It’s that time of the month again. You know the day you probably roll your eyes at as I walk around all mopey and refuse to do anything on. Well, guess what? I actually did something today.
Co-incidentally, today was the first Widows’ Wellness Day and I was lucky to be invited by the organizer, Kelly Willis, to participate. After the fiasco with the Young Windows Group last year I was really not expecting much. However, I cannot tell you what an inspirational and moving day it was. I just happened to sit with a group of ladies who, like moi, had all lost their husbands to cancer. Just listening to other widows discuss their fears, triggers that bring on the waterworks and stupid things that have been said to us was an affirmation that we all face the same trials. We were not alone.
I honestly think you would have been proud of the fact that I went and wholeheartedly participated in the workshops. One of the ladies at the table was just seven months into her grieving process and was talking about how she refuses to let herself get down and instead continue to celebrate the memory of her husband’s life. It reminded me so much of myself last year. More importantly, it made me feel so much better about all the decisions I have made to bring me where I am today.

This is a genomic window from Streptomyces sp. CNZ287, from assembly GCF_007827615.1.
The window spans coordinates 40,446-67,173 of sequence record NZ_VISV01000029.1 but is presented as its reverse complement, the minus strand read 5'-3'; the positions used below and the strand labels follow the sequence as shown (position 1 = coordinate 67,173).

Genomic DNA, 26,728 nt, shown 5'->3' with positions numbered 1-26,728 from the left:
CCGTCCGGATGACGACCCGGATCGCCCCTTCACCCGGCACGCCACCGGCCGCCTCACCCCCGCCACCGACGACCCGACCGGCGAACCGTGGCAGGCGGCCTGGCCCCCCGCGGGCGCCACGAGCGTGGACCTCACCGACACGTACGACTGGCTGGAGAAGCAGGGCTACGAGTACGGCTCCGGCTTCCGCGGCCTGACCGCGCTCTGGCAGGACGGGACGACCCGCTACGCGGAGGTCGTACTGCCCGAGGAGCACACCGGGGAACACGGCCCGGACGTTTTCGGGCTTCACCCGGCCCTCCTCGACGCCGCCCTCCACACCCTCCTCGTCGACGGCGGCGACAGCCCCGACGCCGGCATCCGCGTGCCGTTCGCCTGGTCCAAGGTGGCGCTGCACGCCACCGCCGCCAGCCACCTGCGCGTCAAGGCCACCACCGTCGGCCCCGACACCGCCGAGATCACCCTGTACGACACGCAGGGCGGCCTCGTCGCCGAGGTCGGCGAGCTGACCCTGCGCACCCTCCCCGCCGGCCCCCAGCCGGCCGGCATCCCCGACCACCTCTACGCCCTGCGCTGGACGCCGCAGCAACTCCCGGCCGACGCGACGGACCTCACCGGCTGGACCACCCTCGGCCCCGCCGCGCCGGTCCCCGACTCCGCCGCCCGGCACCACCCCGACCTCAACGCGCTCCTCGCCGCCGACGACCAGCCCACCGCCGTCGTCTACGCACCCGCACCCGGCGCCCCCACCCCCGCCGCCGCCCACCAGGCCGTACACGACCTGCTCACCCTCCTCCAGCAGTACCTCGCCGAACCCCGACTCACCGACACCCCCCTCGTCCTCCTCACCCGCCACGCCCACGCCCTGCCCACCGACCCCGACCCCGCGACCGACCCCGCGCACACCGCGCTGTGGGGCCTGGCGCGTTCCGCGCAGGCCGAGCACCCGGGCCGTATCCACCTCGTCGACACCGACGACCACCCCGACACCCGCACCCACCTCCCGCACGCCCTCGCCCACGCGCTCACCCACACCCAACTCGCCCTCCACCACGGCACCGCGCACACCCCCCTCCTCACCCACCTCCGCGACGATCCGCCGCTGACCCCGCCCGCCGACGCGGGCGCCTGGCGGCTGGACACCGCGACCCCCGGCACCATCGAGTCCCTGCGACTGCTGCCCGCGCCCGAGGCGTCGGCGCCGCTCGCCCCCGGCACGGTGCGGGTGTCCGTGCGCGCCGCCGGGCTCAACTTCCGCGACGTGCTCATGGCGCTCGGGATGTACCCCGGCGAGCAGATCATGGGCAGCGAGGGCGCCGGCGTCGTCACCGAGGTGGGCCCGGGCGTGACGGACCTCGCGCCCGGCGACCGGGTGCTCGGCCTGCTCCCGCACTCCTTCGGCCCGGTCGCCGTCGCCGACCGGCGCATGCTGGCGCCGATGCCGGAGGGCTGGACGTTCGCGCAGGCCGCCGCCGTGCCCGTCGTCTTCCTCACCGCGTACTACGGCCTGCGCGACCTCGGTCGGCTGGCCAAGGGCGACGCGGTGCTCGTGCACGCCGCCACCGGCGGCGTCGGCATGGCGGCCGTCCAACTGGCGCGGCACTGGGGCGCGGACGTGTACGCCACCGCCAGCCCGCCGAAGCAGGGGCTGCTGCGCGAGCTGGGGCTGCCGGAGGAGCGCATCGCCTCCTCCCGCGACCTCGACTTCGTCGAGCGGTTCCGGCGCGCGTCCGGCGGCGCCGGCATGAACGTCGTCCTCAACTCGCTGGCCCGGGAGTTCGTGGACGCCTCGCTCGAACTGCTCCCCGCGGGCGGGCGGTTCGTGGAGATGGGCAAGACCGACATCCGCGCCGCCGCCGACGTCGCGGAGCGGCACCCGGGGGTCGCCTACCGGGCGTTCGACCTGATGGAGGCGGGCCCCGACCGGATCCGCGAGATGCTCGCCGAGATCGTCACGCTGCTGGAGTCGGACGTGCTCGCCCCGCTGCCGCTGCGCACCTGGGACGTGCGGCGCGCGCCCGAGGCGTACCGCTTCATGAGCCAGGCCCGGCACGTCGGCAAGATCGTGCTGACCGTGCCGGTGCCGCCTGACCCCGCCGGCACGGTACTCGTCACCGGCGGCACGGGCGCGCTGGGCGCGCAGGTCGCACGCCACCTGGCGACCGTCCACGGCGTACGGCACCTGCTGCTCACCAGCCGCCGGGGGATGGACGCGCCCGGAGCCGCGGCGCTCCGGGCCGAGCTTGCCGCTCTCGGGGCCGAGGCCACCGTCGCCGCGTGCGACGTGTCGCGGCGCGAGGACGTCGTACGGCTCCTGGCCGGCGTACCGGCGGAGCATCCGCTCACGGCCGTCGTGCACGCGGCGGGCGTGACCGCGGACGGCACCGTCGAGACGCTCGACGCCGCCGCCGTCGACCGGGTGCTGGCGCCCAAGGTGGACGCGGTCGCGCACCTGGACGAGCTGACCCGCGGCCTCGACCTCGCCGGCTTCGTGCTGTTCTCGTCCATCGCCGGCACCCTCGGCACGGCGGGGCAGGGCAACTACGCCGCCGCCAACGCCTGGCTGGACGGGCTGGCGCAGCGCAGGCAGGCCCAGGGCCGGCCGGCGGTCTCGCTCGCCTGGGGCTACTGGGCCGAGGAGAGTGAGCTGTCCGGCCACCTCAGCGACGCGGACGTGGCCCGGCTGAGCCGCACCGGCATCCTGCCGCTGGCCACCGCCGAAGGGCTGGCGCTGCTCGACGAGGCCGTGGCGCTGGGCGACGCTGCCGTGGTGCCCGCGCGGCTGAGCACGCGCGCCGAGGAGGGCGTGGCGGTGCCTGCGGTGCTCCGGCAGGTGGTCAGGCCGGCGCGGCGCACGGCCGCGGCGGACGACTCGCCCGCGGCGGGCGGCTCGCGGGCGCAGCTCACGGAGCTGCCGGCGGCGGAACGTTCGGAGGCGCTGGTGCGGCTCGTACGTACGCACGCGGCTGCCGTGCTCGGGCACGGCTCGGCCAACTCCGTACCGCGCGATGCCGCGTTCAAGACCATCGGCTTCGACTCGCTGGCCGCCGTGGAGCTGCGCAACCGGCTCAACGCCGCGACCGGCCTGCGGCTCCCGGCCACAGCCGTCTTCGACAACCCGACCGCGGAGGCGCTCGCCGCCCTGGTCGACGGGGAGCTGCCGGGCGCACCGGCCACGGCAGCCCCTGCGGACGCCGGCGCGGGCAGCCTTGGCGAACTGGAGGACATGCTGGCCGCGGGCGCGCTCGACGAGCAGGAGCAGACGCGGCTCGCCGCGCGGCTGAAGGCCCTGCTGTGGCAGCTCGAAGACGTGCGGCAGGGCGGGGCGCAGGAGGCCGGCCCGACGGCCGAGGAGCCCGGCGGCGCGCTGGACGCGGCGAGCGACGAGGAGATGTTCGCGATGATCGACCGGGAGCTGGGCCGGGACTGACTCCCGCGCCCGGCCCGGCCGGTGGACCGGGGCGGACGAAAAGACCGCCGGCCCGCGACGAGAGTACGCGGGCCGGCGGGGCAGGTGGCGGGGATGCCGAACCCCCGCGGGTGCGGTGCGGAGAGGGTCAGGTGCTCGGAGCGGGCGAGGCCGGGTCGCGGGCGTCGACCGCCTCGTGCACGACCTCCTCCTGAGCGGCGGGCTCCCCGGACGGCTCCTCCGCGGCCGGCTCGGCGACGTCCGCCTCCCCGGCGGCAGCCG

Now I feel less guilty about still holding on to your things and having your pictures all around the house. One of the speakers, Audrey Pellicano of Wise Widow, mentioned how she still has a bottle of her late husband’s cologne and that her current husband is aware of it. It was also interesting to hear that grief changes depending on where you are in your life. It doesn’t get easier and the pain doesn’t go away. You just deal with it in a different manner.
So to cut a long story short. Today was not as bad for me to deal with because I had a chance to talk about you and celebrate what I had achieved as a widow so far. Grief counsellor, Dr Bill Webster, said one line that very poignantly summarizes a widow/widower’s journey. On dealing with the second year after losing a spouse he said: “The first year is backward focus. The second year is forward focus.” And I think I’m ready, Sean. Please continue to guide my way.
Love you forever,